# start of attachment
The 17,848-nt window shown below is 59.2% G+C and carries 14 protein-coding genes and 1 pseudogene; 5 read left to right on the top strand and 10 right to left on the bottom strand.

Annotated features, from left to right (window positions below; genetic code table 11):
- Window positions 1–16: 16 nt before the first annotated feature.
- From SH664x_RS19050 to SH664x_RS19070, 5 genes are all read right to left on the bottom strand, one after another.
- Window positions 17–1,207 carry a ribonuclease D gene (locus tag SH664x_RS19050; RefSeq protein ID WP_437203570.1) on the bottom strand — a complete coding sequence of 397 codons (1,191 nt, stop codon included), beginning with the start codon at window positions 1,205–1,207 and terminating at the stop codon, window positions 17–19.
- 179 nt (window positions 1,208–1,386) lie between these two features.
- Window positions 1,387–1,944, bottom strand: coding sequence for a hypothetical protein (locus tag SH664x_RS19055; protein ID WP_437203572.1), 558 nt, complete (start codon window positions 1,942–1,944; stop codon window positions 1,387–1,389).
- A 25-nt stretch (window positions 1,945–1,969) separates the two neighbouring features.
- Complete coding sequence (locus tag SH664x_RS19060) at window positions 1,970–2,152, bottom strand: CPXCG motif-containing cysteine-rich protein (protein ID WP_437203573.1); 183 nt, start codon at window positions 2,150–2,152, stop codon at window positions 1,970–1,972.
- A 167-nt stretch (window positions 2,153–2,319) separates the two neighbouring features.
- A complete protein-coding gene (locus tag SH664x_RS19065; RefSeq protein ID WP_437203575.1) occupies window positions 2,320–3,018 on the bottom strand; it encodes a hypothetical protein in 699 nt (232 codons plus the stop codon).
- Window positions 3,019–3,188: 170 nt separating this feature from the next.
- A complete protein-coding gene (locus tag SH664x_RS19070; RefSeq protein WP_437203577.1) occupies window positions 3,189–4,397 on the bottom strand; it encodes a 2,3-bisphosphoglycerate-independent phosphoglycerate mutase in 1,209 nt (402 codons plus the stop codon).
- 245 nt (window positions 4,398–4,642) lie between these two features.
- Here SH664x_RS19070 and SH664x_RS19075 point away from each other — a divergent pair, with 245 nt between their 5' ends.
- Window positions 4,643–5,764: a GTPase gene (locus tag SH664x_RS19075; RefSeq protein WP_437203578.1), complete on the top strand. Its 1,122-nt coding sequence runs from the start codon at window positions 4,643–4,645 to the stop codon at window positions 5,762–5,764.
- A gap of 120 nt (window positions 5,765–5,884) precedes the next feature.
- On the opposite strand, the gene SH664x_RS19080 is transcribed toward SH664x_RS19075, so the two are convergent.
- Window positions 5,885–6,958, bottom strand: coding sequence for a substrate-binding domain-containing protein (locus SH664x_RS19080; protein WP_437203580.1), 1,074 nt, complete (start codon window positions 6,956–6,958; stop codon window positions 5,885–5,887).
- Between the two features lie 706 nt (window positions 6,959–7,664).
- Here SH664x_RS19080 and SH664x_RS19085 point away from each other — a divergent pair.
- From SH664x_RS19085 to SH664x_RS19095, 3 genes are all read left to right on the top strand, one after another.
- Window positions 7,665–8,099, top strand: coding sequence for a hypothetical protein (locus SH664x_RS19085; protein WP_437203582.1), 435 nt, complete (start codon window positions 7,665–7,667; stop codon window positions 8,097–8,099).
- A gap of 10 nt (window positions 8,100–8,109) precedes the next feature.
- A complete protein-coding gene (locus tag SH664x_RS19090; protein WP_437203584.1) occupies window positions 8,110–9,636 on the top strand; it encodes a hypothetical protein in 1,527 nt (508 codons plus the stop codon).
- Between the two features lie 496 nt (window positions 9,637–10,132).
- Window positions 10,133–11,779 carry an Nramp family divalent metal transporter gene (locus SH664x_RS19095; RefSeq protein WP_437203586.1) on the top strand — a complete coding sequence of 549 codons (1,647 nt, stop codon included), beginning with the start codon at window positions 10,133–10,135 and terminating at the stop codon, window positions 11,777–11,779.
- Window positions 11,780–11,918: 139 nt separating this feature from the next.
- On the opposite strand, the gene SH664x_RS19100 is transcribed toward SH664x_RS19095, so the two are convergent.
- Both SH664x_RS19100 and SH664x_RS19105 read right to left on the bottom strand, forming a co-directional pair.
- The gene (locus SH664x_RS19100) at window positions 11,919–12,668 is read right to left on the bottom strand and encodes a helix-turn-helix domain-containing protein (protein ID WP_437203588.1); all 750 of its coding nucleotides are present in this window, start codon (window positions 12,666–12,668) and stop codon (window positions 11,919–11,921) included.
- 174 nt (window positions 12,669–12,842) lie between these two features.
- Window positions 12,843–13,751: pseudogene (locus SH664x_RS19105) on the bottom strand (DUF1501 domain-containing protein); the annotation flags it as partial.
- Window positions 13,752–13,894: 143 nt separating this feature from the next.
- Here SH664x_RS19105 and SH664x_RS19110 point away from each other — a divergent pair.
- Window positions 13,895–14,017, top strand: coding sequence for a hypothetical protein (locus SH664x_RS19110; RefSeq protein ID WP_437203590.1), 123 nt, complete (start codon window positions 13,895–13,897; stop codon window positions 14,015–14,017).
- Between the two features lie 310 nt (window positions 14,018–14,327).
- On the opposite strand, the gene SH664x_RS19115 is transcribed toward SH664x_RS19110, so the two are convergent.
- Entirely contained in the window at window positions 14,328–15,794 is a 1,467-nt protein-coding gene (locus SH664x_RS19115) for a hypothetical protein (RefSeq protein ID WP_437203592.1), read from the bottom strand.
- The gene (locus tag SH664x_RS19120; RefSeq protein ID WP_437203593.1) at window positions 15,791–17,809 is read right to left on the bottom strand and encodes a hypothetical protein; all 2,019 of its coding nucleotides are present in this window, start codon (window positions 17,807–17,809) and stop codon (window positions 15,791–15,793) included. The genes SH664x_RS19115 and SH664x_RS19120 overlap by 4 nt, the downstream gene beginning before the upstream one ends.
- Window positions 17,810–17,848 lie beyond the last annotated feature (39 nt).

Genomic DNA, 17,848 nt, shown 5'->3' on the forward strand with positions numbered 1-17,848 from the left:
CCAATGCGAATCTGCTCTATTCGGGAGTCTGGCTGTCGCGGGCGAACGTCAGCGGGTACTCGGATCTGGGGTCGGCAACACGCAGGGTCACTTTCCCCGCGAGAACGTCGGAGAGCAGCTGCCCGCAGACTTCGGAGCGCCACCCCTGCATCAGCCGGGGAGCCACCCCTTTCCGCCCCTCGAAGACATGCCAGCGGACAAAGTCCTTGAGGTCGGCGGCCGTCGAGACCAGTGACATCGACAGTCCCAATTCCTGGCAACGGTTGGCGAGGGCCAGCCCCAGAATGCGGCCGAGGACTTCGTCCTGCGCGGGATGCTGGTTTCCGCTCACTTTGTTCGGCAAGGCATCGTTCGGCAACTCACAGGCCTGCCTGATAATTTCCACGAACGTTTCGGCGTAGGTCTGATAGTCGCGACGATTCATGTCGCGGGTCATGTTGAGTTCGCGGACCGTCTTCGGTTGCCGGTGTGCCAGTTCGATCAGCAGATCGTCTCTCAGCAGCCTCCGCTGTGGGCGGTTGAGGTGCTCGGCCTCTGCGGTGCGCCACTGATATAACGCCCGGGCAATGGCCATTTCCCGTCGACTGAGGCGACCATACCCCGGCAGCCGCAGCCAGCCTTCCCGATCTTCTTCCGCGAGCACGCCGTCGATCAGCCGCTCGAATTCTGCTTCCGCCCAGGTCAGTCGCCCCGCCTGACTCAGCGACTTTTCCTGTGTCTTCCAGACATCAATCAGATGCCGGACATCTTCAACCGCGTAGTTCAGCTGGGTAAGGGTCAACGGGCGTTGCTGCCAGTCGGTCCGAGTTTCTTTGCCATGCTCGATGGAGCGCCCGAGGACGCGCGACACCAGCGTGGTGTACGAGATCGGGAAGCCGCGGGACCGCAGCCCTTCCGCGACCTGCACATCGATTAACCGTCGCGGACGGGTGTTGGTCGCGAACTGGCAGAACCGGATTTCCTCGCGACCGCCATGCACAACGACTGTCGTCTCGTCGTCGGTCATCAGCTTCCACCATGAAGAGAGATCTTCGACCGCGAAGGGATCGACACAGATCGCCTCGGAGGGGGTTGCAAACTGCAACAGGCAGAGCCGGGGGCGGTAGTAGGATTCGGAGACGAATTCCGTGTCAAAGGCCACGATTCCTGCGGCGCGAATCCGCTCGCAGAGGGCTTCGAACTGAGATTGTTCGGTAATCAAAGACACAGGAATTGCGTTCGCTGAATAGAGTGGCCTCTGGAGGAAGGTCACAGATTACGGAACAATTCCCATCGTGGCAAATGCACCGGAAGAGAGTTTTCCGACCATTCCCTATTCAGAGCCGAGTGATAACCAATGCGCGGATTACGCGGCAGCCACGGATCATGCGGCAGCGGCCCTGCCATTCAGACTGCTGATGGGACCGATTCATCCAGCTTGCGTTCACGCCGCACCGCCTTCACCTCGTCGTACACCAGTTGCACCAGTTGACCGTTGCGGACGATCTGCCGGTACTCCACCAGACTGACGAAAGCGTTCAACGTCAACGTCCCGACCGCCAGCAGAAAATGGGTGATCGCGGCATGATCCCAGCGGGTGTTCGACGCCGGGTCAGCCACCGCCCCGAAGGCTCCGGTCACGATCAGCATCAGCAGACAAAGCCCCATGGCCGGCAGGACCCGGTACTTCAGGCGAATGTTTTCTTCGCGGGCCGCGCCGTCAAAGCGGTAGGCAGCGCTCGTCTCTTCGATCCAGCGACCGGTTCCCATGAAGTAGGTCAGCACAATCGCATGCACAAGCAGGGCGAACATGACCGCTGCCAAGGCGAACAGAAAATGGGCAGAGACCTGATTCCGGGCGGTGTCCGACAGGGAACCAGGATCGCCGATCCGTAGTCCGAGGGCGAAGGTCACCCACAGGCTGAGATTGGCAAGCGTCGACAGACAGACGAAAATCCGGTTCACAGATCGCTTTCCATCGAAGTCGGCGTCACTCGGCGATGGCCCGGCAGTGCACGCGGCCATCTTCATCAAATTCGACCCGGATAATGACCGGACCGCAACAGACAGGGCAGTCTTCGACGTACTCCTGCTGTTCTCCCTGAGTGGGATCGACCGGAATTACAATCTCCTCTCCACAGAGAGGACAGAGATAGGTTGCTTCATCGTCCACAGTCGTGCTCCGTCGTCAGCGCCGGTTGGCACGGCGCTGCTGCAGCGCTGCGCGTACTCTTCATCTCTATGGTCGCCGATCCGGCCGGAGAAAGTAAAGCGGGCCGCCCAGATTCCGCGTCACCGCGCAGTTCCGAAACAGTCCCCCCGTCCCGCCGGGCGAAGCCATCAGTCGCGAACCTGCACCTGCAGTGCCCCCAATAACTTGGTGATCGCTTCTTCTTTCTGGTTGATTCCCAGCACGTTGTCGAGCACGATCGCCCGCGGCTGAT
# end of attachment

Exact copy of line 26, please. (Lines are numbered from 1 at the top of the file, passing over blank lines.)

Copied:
- Between the two features lie 496 nt (window positions 9,637–10,132).